Report from 2011 Grassland Restoration Network – Part 1: Herpetology


Last week was the annual workshop of the Grassland Restoration Network.  This year, the host was The Nature Conservancy’s Kankakee Sands Prairie/Wetland Restoration Project in Indiana.    There were more than 80 people – mainly from Illinois and Indiana this year.  As always, the workshop was an opportunity for sharing notes and ideas on prairie restoration, but we also had a particular focus on animal habitat this year.

I felt like the workshop was especially productive and interesting this year, and have several posts worth of information to share from it, but I thought I would start with herpetology.  Kankakee Sands is restoring wetland habitat by plugging/filling ditches and also doing some excavation – and then seeding wetland vegetation.  One of the goals of that work is to create habitat for reptiles and amphibians. 

Dr. Bob Brodman, from nearby St. Joseph’s College, has been sampling amphibians (and reptiles) in the area since before restoration work began, and has observed exponential increases in populations at the restoration site.  It’s not really surprising that he’s found higher numbers of amphibian populations, since the Conservancy has added new wetlands to the site.  More interesting – and gratifying – is that he’s also finding that the number of amphibian species per wetland is also increasing (as is the total number of amphibian species across the site).  In addition, Dr. Brodman has collected data on other amphibians and reptiles that seem to show those species moving in from nearby remnant habitats.  Since the major goal of the Kankakee Sands project is to reconnect those disjunct remnant habitats (for vertebrates, invertebrates, and plants) those data are encouraging.

Dr. Bob Brodman (herpetologist) examines and photographs a toad.

Restoration ecologist Ted Anchor led field trips for this year’s network participants to show the immediate colonization of newly-created wetlands.  We looked at two wetlands – one with muck soils and one with almost pure sandy soils.  At both wetlands, we saw numerous frogs and toads, though they were much easier to see (and catch) at the more sparsely-vegetated sandy site.  Additionally, we were finding both Fowler’s toads and American toads, as well as many that appeared to be hybrids between the two species.  Dr. Brodman hypothesized that the temperature and moisture conditions this spring had led to the two populations breeding simultaneously in ponds where they would normally show up a couple of weeks apart.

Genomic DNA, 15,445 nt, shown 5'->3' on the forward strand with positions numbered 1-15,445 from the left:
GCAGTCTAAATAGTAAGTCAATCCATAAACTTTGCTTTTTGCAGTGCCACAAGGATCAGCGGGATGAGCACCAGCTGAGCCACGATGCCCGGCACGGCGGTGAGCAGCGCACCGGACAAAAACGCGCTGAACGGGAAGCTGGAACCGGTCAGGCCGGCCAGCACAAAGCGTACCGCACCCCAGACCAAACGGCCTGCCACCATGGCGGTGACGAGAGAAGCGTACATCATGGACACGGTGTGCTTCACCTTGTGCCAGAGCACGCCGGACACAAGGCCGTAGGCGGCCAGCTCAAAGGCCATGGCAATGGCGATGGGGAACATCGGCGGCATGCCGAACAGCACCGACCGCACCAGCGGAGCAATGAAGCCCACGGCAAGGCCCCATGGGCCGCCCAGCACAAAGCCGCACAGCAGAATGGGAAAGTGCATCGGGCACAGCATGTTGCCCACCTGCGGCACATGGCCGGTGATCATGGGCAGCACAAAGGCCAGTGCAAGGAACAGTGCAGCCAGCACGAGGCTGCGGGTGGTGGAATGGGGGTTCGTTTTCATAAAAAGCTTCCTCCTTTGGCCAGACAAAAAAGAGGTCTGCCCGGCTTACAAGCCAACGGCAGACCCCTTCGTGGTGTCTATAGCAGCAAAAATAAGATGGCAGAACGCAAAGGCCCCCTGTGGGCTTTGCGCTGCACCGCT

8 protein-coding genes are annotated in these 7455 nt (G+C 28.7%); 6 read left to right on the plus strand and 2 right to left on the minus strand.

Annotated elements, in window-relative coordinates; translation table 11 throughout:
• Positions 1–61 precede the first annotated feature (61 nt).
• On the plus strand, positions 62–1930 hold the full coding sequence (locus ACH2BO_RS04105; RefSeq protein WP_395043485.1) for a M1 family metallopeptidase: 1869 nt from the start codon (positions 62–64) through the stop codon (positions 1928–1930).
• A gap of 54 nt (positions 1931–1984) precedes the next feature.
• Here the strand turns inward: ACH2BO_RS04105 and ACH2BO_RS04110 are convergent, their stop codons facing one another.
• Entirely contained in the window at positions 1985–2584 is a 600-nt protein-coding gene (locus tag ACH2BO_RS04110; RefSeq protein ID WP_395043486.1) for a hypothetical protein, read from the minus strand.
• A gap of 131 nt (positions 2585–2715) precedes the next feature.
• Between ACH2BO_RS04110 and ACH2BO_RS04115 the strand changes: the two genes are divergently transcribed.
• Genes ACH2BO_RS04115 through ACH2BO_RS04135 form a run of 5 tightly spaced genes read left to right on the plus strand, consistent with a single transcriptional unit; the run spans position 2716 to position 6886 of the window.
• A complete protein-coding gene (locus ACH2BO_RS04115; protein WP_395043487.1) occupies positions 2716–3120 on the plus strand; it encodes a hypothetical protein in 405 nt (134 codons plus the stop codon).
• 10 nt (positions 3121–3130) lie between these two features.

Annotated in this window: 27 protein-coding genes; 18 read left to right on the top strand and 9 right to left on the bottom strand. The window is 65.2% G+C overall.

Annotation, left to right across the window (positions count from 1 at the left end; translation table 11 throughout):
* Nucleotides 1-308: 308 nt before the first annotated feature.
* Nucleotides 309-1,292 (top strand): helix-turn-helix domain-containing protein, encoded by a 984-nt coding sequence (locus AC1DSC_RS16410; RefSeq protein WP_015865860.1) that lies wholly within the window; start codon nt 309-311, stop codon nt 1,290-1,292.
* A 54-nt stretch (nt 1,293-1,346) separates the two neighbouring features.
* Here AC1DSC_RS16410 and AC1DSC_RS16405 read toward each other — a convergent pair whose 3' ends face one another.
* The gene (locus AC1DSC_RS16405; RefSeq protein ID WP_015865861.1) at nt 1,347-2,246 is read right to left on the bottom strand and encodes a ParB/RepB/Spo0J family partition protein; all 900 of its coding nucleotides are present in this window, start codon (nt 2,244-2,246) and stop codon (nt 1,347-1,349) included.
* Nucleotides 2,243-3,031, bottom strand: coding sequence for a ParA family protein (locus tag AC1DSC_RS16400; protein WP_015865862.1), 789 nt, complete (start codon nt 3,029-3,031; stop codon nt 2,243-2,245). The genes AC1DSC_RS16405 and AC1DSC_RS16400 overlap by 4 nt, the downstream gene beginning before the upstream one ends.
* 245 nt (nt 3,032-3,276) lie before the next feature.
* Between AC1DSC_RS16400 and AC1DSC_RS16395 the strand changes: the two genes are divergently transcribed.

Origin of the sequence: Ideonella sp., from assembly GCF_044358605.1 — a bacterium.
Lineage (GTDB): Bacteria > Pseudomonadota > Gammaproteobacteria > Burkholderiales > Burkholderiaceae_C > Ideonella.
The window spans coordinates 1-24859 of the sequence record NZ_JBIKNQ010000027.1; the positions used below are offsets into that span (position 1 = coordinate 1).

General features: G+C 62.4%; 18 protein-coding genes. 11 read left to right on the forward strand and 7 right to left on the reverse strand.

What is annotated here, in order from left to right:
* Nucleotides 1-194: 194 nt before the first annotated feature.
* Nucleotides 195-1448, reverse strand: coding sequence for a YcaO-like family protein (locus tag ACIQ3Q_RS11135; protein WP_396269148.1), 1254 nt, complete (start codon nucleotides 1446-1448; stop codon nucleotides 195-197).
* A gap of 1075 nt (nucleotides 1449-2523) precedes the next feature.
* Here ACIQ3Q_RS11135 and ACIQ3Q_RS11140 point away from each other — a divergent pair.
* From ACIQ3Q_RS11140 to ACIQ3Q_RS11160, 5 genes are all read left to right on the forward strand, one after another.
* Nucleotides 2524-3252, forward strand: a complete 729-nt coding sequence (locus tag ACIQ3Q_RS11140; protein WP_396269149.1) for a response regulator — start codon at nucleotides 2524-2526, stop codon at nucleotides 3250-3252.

Ted Anchor showing off the muck soils at one of the wetlands on the field trip. The muck had prevented the immediate area from being farmed, and also created a quick establishment of plants from the seed bank - and from seeding - after excavation was complete.


One of many toads that had physical characteristics of both Fowler's and American toads.

Ted and Dr. Brodman both discussed some of the important factors to consider when restoring wetland habitat for frogs and toads.  In general, they said that most amphibians utilize a buffer zone of upland habitat (about 200 meters wide) around the actual wetland habitat itself.  While that habitat is very important, the most critical factor for annual breeding success tends to be the length of time water is present in wetlands each spring/summer because that determines whether breeding occurs and whether tadpoles can successfully mature before their ponds dry up.  Water depth and organic matter in the wetlands soils can both affect the length of time that water stays around.